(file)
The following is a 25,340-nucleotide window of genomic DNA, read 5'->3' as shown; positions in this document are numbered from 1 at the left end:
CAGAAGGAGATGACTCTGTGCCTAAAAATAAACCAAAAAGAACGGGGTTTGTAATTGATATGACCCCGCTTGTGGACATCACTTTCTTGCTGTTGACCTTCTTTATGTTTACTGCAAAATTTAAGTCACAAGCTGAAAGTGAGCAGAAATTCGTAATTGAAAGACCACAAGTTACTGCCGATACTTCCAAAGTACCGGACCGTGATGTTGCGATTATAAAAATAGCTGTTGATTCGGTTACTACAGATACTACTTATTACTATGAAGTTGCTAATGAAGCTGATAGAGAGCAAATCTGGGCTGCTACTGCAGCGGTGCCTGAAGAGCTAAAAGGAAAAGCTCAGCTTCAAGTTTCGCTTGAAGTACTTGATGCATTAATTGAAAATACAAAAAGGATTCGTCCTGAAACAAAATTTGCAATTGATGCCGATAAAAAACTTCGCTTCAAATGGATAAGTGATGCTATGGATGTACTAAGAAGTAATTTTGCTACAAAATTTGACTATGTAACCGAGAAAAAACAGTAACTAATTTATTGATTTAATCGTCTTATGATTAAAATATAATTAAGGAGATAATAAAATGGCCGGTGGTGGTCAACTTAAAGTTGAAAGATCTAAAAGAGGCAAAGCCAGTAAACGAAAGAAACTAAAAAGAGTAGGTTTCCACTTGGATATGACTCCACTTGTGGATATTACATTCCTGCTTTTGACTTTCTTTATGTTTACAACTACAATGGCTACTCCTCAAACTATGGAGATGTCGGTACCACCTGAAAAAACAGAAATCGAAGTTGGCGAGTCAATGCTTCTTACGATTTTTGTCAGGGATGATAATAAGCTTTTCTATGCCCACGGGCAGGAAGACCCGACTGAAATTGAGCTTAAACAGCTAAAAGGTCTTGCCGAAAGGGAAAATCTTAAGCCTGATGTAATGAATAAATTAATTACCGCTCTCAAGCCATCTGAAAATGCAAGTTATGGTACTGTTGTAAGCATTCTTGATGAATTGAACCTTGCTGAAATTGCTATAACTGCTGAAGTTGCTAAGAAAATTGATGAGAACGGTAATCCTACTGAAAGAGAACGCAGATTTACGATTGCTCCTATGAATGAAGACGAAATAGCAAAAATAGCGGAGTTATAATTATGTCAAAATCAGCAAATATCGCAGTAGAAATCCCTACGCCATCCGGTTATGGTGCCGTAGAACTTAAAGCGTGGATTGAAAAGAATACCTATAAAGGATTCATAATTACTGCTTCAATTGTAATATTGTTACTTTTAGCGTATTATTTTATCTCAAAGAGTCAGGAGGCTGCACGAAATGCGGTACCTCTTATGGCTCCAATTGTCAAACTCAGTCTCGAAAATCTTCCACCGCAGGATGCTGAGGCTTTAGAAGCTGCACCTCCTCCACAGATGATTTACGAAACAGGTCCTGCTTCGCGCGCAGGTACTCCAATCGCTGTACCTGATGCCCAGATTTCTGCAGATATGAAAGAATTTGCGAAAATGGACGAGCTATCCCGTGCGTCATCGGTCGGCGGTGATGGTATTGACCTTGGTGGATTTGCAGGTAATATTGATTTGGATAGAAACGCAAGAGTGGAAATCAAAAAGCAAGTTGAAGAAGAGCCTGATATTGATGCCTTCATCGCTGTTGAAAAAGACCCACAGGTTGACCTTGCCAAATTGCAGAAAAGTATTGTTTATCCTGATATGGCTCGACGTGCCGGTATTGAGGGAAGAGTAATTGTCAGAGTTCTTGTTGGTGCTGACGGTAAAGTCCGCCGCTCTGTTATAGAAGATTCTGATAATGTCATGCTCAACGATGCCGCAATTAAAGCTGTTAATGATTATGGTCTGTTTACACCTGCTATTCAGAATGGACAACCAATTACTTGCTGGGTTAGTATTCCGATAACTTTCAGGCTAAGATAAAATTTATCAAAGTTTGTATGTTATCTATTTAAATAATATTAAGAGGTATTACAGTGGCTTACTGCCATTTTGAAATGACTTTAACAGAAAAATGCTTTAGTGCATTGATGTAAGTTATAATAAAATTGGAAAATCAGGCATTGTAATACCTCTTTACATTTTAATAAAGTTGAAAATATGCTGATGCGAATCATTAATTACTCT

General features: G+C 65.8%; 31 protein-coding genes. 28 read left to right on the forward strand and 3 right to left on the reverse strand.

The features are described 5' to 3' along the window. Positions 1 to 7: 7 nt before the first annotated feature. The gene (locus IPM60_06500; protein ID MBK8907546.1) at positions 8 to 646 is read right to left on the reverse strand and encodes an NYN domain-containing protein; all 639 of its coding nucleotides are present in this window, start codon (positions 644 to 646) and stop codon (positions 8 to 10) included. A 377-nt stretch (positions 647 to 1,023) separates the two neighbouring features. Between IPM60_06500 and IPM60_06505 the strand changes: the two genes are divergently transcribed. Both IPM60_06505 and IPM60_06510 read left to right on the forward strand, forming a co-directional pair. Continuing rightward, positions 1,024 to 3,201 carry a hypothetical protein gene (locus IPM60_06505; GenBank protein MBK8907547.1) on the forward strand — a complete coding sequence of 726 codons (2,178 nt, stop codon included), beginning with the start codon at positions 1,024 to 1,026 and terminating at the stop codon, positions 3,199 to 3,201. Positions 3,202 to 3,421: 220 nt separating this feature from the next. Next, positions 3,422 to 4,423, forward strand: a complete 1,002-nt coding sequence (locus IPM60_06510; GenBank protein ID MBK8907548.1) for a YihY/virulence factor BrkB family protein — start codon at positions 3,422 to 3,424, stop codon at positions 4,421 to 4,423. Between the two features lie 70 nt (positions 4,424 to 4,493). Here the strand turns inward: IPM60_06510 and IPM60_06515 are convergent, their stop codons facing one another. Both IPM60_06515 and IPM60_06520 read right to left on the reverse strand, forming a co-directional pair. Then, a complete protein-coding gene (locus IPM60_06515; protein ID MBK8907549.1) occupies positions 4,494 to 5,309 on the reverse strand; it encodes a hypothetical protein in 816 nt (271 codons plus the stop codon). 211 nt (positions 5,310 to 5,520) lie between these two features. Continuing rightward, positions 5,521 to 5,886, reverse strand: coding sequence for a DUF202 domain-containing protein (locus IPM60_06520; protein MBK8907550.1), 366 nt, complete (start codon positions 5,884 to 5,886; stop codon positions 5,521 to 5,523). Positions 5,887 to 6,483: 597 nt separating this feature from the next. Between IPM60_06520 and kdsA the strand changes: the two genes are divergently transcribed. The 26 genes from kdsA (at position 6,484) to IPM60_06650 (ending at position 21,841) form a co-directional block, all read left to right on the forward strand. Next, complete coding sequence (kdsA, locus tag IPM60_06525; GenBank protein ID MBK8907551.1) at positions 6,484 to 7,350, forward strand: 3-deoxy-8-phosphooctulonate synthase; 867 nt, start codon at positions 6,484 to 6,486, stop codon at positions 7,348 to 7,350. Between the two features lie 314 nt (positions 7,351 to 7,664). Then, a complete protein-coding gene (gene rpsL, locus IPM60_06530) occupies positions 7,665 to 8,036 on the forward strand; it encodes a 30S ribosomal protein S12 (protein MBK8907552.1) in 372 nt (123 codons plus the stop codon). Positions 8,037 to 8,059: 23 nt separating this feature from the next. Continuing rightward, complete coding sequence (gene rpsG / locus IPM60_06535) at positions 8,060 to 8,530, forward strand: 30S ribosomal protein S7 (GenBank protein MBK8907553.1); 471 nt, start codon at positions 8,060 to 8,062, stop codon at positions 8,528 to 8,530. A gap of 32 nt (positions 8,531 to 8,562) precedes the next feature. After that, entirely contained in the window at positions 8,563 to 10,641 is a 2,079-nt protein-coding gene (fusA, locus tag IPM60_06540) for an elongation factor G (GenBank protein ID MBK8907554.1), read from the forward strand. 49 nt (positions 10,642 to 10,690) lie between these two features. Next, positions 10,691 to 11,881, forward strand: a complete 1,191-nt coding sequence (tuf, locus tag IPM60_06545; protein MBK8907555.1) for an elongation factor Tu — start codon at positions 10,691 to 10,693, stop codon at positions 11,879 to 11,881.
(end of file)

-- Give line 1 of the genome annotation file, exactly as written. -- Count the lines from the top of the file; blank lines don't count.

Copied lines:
The following is a 25,340-nucleotide window of genomic DNA, read 5'->3' as shown; positions in this document are numbered from 1 at the left end: